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Title

Tartars hunting


Artist

Unknown

Japan


About

Japan's relationship with Chinese culture has always been a complex one of absorption, transmutation or rejection. The tensions inherent in the Japanese synthesis of China are evident in this rare and important screen. It illustrates a Chinese subject and technique, and a Japanese sense of space and empathy with nature. The scene, realised with orthodox Chinese brushwork, is a depiction of Tartars hunting, a popular Chinese subject from the thirteenth century. The Chinese both admired and feared the hunting and military skills of the fierce nomadic Tartars with whom they were frequently at war. The eye is drawn to the dense mass of figures in the upper left, typical of such scenes. This group is undoubtedly a representation of the infamous incident when a Hiongnu Tartar chieftain captured a beautiful Chinese lady and carried her off to Mongolia in 195 CE. She bore him two children and was deeply happy. When her family reclaimed her, forcing her from her husband and children, she composed poignant verses which have since become Chinese classics.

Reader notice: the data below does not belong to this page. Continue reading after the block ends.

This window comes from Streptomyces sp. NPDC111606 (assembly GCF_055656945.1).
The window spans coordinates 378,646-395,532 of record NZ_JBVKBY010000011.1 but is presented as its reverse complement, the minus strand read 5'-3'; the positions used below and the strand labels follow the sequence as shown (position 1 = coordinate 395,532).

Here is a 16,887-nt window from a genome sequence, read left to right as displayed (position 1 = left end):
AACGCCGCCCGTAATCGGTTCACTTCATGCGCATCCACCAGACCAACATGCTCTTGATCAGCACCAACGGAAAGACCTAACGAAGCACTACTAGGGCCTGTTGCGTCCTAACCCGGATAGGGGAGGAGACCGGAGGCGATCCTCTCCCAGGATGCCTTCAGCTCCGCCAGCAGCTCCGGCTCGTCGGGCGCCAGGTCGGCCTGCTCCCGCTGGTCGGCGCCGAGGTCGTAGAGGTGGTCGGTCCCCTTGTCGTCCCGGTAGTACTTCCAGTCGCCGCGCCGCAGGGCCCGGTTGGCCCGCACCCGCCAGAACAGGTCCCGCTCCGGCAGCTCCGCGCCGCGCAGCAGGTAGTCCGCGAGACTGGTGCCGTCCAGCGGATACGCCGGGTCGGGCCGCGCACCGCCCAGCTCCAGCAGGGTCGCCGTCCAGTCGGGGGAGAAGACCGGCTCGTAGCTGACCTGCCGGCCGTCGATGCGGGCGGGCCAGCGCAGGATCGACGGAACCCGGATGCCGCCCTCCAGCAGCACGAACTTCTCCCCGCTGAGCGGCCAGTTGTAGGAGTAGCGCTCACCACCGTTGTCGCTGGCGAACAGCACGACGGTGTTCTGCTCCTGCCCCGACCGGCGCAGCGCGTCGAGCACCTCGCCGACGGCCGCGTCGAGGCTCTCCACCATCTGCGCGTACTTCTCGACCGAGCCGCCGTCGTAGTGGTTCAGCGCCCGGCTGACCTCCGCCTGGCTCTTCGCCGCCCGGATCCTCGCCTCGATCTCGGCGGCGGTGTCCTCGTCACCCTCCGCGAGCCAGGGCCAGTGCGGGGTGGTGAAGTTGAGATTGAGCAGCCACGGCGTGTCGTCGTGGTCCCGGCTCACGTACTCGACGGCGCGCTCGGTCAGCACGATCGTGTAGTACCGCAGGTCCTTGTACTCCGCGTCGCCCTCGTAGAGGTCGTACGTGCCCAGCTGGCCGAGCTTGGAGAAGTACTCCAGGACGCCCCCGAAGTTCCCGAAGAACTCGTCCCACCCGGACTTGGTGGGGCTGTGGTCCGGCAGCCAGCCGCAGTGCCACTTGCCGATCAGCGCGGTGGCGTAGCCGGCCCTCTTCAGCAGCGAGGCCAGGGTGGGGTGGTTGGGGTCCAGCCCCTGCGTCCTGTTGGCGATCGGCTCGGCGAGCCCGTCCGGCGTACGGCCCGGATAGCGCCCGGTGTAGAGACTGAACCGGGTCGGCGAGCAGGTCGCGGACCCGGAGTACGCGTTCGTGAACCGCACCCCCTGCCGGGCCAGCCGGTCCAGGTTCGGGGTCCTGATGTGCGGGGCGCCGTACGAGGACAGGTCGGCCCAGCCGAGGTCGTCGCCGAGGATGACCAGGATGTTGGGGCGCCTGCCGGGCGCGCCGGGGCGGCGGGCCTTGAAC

'Asian Art', AGNSW Collections, 1994, pg. 214.


Details


Other Title

Hunting scene before the Emperor of Mongolia


Place where the work was made

Japan


Date

circa 1550


Media category

Painting


Materials used

single six-fold screen; colours on paper


Dimensions

141.0 x 337.7 cm image; 154 x 348.6 cm screen


Signature & date

Not signed. Not dated.


Credit

Gift of Paul Haefliger 1982


Location

Not on display


Accession number

220.1982


Artist information

Unknown

Works in the collection

36


Place

Where the work was made
Japan

Referenced in 3 publications

Bibliography


Christine France, Art and Australia (Vol. 37, No. 1), 'A Matter of Taste', pg. 75 - 81., Sydney, 1999, 78 (colour illus.).

Jackie Menzies, The Art Gallery of New South Wales collections, 'Asian Art - India, South-East Asia, China, Tibet, Korea, Japan', pg. 173-228, Sydney, 1994, 214 (colour illus.).

Jackie Menzies (Editor), The Asian Collections Art Gallery of New South Wales, 'The World of Samurai Culture', Sydney, 2003, 212 (colour illus.).